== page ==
I then placed the lining on top of the whole bodice (right sides facing) and stitched together up each back seam and along the top, before turning right sides out and slip stitching the bodice lining to the skirt seam along the inside waist. 

I then had a dress with a lined bodice that had matching loops that were caught between the bodice and the lining seam - strong and neat.

The lacing was another very long piece of rouleau loop cord made in the same way as the loops and just threaded through in a criss cross pattern when putting the dress on.  And the lacing was straight up the centre of her back - unfortunately she is twisting slightly in this photo so it looks out of line.

(I didn't use rouleau loops to fasten the self covered buttons on the skirt as they were too bulky - I used shirring elastic to make stretchy loops that disappeared behind the little buttons.)

Blinging it up - this photo shows off the beautiful diamante trim - this was a pre-stoned chain in a beautiful scroll shape that I hand stitched to the bodice top and waist line - so it can easily be removed when laundering.   It was really hard to sew on though - I kept getting the thread caught up in the stones and loops.... This actually worked in our favour though for a headpiece as Elen's hairdresser needed to use hardly any pins to keep some in place in her hair. 

And talking of hard work..... I'd been dreading doing the chiffon hem.  I had made a chiffon wedding dress for my sister many years ago and the double folded hem was not my best work! So I did a bit of research and came up lucky with this fantastic You Tube video How to sew a rolled chiffon hem by Ami Simms.

Contrary to my assumptions, you don't roll up the hem before stitching, but you form a ladder of tiny stitches that connect to each other by thread slipped between a folded hem - when you gently tug on the thread, the fold rolls up on itself and the stitches disappear.  Amazing.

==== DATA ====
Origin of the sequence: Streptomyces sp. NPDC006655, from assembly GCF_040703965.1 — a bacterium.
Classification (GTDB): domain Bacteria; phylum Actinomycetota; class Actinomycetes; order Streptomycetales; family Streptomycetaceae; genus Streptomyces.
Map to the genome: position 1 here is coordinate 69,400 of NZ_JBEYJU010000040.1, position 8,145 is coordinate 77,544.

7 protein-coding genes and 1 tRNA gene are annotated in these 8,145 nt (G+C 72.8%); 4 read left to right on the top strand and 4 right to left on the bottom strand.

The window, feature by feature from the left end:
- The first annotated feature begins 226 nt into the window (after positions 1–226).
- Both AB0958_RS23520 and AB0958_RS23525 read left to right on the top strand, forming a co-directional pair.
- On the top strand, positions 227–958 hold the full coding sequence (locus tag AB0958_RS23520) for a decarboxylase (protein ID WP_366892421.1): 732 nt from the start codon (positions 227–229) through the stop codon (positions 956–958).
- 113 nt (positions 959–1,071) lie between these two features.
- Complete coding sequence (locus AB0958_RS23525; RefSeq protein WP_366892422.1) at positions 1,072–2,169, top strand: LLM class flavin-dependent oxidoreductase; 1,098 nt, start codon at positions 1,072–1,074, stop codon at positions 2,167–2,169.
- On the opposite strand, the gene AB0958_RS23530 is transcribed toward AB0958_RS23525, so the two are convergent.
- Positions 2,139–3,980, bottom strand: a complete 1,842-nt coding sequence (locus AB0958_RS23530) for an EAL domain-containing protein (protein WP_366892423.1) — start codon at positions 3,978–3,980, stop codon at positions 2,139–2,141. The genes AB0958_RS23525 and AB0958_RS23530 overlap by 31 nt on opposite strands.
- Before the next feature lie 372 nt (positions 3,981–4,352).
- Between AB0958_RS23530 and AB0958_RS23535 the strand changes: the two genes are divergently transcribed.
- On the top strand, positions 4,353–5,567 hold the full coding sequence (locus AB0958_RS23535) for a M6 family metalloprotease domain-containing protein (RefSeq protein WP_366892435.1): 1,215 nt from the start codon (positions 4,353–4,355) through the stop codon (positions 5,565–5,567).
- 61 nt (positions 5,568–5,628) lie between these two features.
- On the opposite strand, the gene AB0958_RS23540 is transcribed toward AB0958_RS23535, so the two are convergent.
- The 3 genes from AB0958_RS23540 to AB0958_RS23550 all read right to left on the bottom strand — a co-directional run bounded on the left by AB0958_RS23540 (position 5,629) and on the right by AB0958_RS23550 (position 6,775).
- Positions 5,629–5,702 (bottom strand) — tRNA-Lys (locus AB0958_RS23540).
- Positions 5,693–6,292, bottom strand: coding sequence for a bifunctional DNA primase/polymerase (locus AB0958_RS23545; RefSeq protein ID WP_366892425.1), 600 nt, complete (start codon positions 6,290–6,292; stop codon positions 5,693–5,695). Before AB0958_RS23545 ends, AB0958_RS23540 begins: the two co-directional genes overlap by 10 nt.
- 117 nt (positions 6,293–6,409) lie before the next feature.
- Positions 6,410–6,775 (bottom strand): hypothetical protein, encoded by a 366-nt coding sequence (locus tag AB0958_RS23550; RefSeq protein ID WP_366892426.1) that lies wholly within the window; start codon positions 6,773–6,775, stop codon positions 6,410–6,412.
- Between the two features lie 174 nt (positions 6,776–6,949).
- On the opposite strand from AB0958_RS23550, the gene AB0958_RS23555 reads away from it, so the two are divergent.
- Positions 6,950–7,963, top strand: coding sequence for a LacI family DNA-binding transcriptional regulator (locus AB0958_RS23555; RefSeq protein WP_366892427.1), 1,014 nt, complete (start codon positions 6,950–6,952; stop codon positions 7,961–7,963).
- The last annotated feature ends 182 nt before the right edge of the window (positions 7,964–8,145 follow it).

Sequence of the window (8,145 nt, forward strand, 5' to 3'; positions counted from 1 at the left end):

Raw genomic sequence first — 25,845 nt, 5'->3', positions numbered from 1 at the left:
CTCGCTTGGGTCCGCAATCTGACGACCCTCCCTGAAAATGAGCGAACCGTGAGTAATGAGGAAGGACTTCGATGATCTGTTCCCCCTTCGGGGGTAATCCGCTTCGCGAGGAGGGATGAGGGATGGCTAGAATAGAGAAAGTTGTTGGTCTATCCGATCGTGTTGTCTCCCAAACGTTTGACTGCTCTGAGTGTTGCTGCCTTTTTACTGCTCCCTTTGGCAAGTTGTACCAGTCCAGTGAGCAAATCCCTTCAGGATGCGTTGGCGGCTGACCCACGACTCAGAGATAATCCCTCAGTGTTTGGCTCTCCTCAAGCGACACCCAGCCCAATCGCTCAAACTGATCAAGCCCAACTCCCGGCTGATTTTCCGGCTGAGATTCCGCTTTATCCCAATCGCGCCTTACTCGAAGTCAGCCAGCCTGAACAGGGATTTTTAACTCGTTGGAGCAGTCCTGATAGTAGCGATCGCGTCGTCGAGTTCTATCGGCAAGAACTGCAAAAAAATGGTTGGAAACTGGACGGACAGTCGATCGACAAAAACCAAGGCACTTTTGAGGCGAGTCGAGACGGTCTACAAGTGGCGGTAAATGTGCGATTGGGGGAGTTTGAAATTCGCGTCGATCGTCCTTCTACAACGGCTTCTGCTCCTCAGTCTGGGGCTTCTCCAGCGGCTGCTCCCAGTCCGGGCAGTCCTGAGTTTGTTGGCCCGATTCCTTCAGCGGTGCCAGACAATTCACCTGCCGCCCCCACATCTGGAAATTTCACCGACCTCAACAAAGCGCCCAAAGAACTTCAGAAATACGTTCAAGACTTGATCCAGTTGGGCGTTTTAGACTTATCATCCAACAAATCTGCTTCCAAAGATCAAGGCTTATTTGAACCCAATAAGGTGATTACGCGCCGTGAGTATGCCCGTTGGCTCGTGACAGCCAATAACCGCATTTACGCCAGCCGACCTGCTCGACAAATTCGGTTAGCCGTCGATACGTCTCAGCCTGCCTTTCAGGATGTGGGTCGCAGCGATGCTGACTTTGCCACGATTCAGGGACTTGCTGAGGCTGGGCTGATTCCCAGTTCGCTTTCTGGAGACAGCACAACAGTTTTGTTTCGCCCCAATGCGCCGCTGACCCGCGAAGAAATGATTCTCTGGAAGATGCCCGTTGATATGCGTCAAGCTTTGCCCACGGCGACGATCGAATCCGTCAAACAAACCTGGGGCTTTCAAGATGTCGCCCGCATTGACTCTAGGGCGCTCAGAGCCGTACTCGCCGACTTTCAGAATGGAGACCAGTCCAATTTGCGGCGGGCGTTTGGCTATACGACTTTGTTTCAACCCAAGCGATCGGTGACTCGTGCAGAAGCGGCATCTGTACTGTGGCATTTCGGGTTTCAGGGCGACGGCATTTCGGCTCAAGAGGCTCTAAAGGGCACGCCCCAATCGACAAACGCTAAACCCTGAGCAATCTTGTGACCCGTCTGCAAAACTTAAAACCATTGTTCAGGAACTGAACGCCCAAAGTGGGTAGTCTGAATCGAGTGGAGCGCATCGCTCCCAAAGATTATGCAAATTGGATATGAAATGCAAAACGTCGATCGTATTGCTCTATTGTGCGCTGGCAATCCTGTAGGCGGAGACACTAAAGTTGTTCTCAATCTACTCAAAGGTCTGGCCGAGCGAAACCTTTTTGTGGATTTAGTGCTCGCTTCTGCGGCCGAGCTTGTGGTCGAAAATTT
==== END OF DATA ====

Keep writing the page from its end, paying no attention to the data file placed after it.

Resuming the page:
After cutting the hem to the right length (poor thing, Elen had to stand on a box for ages while I measured, pinned, checked, and then rechecked), I gave it a go.

It was so simple to do and although it took a bit of time, I actually loved doing it - I sat in front of the television and just stitched away. The finished hem looked stunning. I wish I'd hand rolled the satin underskirt and lining now....

Ah well, there's always her wedding dress to do, although I hope that'll be a few years in the future...... In the meantime, I'll leave you with a few more photos, including one of Elen with her grandmother and the links to the earlier blogs about Elen's Prom dress. Part 1: A design concept     Part 2: Boned corset bodice     Part 3: Bias skirts in satin and chiffon


  1. This dress is lovely. I found your blog while searching for a wedding dress. This skirt is exactly what I want but now, having read your of your difficulties, I feel my search for buying one may be near impossible. It's wonderful.

  2. Thank you very much Jaye for your lovely comments. It really is hard when you have that "exact something" in your mind - I made my own wedding dress in the end as there was nothing available in the shop. But that was many years ago and there there are many many talented designers out there - we did find a local dress designer shop that could create something to Elen's design, but it would have taken too long and cost too much for a prom dress. But hopefully you will find what you want for your wedding.